Richard Cockerill open minded on Mark Bennett’s Six Nations chances

Mark Bennett will make his Edinburgh debut against Southern Kings at Myreside on Friday. Picture: Gary Hutchison/SNS/SRU
Mark Bennett will make his Edinburgh debut against Southern Kings at Myreside on Friday. Picture: Gary Hutchison/SNS/SRU
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Ten months after injuring knee ligaments in that Calcutta Cup disaster at Twickenham, Mark Bennett finally makes his professional debut for Edinburgh at Myreside tonight when the Southern Kings come to town.

The classy Scotland centre and, let’s not forget, Olympic silver medalist at sevens, made the switch in the summer and you have to hope he bucks the trend.

While players migrating from east to west (Al Kellock and Dougie Hall spring to mind) usually make a decent fist of things the same cannot always be said for those going in the opposite direction. Duncan Weir was out of sorts long before he got injured while two Bryce brothers and Sean Kennedy are all struggling to get meaningful game time.

With 20 international caps and six Test tries to his credit Bennett should sidestep that problem and his new coach is evidently excited to have him back in harness.

“He was one of our big signings then obviously he got injured playing for Scotland in the Six Nations,” said Richard Cockerill when quizzed about the midfielder.

“It’s a debut for him and he’s clearly a quality player through playing for the national team and for Glasgow in a championship-
winning side and also on the sevens circuit. Huge amount of talent, huge amount of potential – he’s still a very young player in real terms. To get him back and get him up to speed will be potentially the difference in our season.”

“He’s had two full training weeks. He was desperate to play in the last two weeks but I felt it wasn’t quite right that he did that. So he’s been training well, he’s been training fully. We’ve been very specific about his rehabilitation.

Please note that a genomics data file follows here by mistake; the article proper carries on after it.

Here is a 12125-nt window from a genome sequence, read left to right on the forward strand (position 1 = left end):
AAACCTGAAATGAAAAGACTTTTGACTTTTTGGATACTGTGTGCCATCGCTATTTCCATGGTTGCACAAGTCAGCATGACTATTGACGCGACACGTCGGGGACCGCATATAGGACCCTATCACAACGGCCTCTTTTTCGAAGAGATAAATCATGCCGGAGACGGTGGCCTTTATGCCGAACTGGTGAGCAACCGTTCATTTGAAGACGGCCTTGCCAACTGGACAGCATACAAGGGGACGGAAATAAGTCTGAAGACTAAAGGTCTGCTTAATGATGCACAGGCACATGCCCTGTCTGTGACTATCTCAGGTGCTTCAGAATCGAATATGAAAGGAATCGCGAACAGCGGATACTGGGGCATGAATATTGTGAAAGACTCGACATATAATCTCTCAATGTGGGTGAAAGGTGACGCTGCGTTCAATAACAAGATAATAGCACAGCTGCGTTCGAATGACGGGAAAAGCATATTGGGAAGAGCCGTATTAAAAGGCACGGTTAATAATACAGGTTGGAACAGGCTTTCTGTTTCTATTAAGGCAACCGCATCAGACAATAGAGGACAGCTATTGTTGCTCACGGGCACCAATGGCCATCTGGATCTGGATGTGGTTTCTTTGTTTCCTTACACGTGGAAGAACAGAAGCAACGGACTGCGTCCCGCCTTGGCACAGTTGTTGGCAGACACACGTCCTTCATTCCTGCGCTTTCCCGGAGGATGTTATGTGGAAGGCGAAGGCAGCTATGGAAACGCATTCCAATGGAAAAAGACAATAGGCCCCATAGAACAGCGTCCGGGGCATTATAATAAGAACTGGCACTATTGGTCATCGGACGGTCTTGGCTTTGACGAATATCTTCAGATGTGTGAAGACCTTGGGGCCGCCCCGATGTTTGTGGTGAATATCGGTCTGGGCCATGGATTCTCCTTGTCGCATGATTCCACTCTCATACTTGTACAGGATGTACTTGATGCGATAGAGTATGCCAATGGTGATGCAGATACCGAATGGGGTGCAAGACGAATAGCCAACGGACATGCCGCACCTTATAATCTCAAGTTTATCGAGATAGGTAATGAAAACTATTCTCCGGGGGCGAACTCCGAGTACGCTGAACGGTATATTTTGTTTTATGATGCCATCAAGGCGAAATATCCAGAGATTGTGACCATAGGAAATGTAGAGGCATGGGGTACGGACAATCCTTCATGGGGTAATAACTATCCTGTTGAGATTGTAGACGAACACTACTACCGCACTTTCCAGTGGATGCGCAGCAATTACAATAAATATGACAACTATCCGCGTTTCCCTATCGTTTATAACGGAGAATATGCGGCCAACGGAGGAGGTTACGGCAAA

“So he’ll start because he’s ready to start. And also he gets a full training week with us preparing to play. And however long he lasts, he lasts. If that’s 40 minutes, it’s 40. If that’s 60, great. If that’s 80, we’ll see.”

It seemed like a ridiculous thing to ask of someone who has done nothing but watch rugby for ten months but the question was asked all the same. Would Bennett appear in Scotland’s Six Nations squad?

“I wouldn’t have thought so,” Cockerill replied. “But depending upon circumstances who knows?

“The thing with Mark is that he just wants to get into this team and play...and play well. That is the first thought from him, which is good. The national side of it...Scotland have done well, they have plenty of quality there. However Mark Bennett fully fit, playing well, will certainly be pushing for international selection.”

Cockerill admitted that Bennett might have played in twin legs of the 1872 Cup held over the last two weekends had the opposition and expected intensity been a little less formidable.

In an attempt to get his club’s season back on track after last weekend’s below par performance, Cockerill has selected a strong looking side to play the worst team in the league, everywhere but the front row where he has picked the last man standing. Edinburgh appear little closer to being able to call upon any of their international contingent of props.

There is no sign of Allan Dell, WP Nel or Ally Dickinson. Darryl Marfo sees a specialist about his back next week but at least Rory Sutherland is expected to return for next weekend’s European tie against Paris. Simon Berghan’s six-week ban runs out on the day Scotland face Wales in Cardiff so you doubt Gregor Townsend will throw him to the Dragons after six weeks on the sidelines?

“The reality is that there’s not a huge amount of rugby left,” said Cockerill. “We’re at the tail end of the season straight after the Six Nations. I want to finish as high up the conference as possible. Certainly if we can’t get into the top three then I want to be in fourth position, and I want to be challenging for a home play-off to be challenging for Europe.

“We’ve got this week and two games after it, which are all important, and then there’s a week’s rest for those players not with the national team, so it’s important that we get some momentum. It’s important that we get the 4 or 5 points on offer from the Kings if that’s possible. Then we have Stade and you’d like to think that if we beat Stade then that will qualify us for a European quarter-final, if not a home one. Then we could adjust selection for the away game, or if Stade beat us next week we might need to go fully loaded to Paris to win.”

Elsewhere Magnus Bradbury gets a start in the back row with Vili Mata poised to make an impact off the bench. Dougie Fife comes in on the right wing in place of Damien Hoyland and Sam Hidalgo-Clyne drops out of the match day squad after his wife gave birth to son Hugo earlier in the week; a tongue-twister for any commentator should the little lad follow in dad’s footsteps?